Voter fraud investigated in Netherlands' Ukraine Referendum; New election workers unscrutinized
Interior Minister Ronald Plasterk can not guarantee that no fraud was committed in the collection of signatures in support of the Ukraine referendum, he said in response to questions from law firm Bureau Brandeis on the matter. The Electoral Council took a sample and verified the authenticity of the address with the name of the signee, but it can not be said with certainty that the signatures were submitted by different individuals, the Minster said according to the Volkskrant.
In 2015 GeenPeil, the initiators of the referendum about an association agreement between the European Union and Ukraine, gathered 427 thousand signatures for the referendum. Far more than the 300 thousand signatures legally required for a referendum to be organized. GeenPeil managed to do so by developing an app with which sympathizers could fill out a form and sign online. The referendum law states that the signatures must be submitted to the Electoral Board on paper, so GeenPeil printed them out and handed them over. The Electoral Council found this acceptable.
In December Bureau Brandeis lawyer Christiaan Alberdingk Thijm wrote a letter to Plasterk, responsible for the referendum as Minister of Home Affairs, questioning the method GeenPeil used.
The Minister's response indicates that the sample of signatures the Electoral Council tested holds no guarantee that no fraud was committed. The board checked the names and addresses against municipal records, but could give no assurance that all the signatures were made by different people. "Anyone with a list of addresses could submit multiple declarations", the lawyer said to the newspaper. The Council could have verified the identity of the signatories by telephone or email, but decided not to do so, the lawyer added.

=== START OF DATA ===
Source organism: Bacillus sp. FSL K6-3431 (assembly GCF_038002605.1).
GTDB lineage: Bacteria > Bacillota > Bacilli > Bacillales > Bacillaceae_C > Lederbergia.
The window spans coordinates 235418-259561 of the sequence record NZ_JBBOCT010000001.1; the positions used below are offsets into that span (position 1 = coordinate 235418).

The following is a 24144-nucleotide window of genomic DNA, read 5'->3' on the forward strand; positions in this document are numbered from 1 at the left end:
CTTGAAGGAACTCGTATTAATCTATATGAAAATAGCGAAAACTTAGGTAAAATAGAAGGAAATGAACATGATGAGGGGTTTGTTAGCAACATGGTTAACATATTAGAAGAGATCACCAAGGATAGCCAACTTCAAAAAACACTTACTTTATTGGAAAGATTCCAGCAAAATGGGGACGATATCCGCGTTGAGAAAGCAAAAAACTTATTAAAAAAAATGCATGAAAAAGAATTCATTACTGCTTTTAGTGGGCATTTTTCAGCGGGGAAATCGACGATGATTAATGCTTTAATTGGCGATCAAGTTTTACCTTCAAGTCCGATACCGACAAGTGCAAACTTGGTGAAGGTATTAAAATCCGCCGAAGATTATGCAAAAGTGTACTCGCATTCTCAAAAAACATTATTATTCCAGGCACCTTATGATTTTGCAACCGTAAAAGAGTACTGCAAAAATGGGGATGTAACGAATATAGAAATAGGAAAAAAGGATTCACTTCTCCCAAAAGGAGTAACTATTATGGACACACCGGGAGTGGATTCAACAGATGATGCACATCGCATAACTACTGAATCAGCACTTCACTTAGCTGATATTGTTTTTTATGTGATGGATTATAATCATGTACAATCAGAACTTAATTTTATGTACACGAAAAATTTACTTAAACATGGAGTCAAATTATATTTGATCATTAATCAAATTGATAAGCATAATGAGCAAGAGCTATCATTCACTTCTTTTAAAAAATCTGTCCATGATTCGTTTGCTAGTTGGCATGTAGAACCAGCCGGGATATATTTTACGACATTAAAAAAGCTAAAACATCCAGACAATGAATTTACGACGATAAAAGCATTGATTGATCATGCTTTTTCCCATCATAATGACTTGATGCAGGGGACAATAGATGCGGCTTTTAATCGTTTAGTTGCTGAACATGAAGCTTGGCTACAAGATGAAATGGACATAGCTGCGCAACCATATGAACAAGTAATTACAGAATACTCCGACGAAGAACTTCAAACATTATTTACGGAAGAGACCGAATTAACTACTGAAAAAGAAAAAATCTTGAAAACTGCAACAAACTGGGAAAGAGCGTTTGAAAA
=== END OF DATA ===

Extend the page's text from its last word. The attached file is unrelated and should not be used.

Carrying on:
It is unclear what this revelation will mean for the result of the referendum - a majority voted against the association agreement with the Ukraine, resulting in the Netherlands being the only EU country not to ratify the agreement and a lot of embarrassment for the government.
Today Minister Plasterk is participating in a parliamentary debate about the security of the voting process for the upcoming parliamentary elections in March.
Earlier on Thursday BNR revealed that the members of polling stations that are responsible for counting the votes during elections, are hardly ever screened. The broadcaster based this on a survey among several municipalities. The Elections Act states that members must be at least 18 years old and must complete a short course. According to BNR, no other background screenings are done.
According to the Electoral Council, municipalities are responsible for making sure that the voting and the counting of the ballots run smoothly. The association of Dutch municipalities VNG told BNR that there has never been problems with vote counts in the past attributed to certain members of the polling stations. "Municipalities adhere to the law, if that changes, we change too." a spokesperson said.
Plasterk recently decided that all ballots in the upcoming elections will be counted by hand, after concerns were raised about the security on software the Electoral Council uses. This will mean a lot of extra effort and costs for the municipalities. Plasterk said on Thursday that these costs will be dealt with in a "reasonable way". He realizes that he is expecting a lot from the municipalities, he added.